The Manhattan District Attorney's office has released a 100-count indictment of the art dealer Larry Salander. Salander was arrested at his home in Millbrook, New York, Thursday morning.
He is now out on bond.
Last year I wrote about the Salander case, what has been called an $88-million art-world ponzi scheme, in a feature for New York magazine.
Salander is not an ordinary con but a messianic figure who thought he was doing the right thing for the world of art by creating a market for Old Masters. Such distinctions may mean little in a court of law. Manhattan District Attorney Robert M. Morgenthau has been building his case for over a year through the New York City Police Department Major Case Squad. This is a bad time to go to trial for operating a ponzi scheme, of course, and Salander, a latter-day Medici, never lived modestly. These trappings will now be held against him; the DA even makes note of them in his press report.
What often gets missed in the cold reporting of this case is that New York lost an excellent gallery when Salander-O’Reilly was closed by court order in late 2007. I covered exhibitions at Salander-O'Reilly Galleries since 2002. The New Criterion’s coverage goes back to the first issues of the magazine in the early 1980s. Salander’s art must be considered separately from his business dealings. Today there is still no replacement for Salander-O'Reilly Galleries, and many of Salander’s former artists remain without representation.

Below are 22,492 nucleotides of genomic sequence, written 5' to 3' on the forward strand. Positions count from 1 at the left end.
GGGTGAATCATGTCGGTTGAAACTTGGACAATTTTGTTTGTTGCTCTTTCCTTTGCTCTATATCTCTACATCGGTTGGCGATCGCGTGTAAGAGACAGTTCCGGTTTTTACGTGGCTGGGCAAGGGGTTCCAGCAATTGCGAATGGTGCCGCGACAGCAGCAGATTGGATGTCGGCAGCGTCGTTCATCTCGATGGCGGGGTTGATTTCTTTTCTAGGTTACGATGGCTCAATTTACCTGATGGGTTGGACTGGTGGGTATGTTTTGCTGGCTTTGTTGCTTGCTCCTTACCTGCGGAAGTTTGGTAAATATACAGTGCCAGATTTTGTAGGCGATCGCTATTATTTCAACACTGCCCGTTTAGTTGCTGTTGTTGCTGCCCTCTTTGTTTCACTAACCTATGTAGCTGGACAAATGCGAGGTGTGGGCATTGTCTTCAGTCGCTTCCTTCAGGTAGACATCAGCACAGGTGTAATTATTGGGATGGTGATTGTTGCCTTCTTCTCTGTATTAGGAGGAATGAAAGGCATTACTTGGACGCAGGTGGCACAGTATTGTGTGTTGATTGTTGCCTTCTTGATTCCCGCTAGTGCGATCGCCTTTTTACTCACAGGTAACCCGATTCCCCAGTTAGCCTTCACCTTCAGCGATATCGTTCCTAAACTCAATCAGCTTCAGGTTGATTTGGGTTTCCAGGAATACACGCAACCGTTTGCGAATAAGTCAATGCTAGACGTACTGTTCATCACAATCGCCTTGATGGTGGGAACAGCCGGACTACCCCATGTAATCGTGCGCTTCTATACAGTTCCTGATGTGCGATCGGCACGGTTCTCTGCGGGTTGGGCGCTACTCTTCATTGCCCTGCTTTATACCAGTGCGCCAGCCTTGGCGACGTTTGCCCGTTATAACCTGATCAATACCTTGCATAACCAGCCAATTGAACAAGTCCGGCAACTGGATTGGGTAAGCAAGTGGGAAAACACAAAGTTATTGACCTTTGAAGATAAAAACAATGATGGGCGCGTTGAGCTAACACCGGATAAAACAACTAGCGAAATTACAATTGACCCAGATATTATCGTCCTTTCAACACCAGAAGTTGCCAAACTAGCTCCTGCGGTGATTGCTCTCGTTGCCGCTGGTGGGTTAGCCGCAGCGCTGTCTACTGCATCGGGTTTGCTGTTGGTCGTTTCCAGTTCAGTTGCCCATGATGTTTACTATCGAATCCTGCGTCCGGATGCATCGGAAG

Art galleries are a reflection of their directors, and Salander-O'Reilly reflected the ideals of its owner. One only needs to look at the hundreds of exhibitions Salander produced, many of them accompanied by scholarly catalogues--many, I noted as a critic, without art even for sale. These were museum quality shows, born from Salander's love of art.
It was Salander's passion for art that eventually led to his undoing. To put it mildly, Mr. Salander appreciated the life of art more than the business of art. Now the fate of this complicated, larger-than-life figure is in the hands of the courts.